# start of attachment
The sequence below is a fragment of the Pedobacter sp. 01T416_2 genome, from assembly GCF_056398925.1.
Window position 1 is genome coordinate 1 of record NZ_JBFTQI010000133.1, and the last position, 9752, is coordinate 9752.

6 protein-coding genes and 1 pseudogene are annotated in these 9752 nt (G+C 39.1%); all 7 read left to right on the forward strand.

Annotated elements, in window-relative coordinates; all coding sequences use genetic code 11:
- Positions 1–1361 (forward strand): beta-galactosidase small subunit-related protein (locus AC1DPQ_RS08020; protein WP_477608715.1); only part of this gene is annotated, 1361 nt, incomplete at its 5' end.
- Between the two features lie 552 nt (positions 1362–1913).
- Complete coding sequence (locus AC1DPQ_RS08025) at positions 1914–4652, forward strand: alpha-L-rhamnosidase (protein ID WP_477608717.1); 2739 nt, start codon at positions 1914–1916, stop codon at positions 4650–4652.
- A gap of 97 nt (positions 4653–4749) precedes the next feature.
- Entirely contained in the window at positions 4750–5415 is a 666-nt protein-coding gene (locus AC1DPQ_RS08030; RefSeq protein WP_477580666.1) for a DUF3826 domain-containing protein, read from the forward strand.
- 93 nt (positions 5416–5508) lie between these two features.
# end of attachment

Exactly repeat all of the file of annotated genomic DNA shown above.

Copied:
The sequence below is a fragment of the Pedobacter sp. 01T416_2 genome, from assembly GCF_056398925.1.
Window position 1 is genome coordinate 1 of record NZ_JBFTQI010000133.1, and the last position, 9752, is coordinate 9752.

6 protein-coding genes and 1 pseudogene are annotated in these 9752 nt (G+C 39.1%); all 7 read left to right on the forward strand.

Annotated elements, in window-relative coordinates; all coding sequences use genetic code 11:
- Positions 1–1361 (forward strand): beta-galactosidase small subunit-related protein (locus AC1DPQ_RS08020; protein WP_477608715.1); only part of this gene is annotated, 1361 nt, incomplete at its 5' end.
- Between the two features lie 552 nt (positions 1362–1913).
- Complete coding sequence (locus AC1DPQ_RS08025) at positions 1914–4652, forward strand: alpha-L-rhamnosidase (protein ID WP_477608717.1); 2739 nt, start codon at positions 1914–1916, stop codon at positions 4650–4652.
- A gap of 97 nt (positions 4653–4749) precedes the next feature.
- Entirely contained in the window at positions 4750–5415 is a 666-nt protein-coding gene (locus AC1DPQ_RS08030; RefSeq protein WP_477580666.1) for a DUF3826 domain-containing protein, read from the forward strand.
- 93 nt (positions 5416–5508) lie between these two features.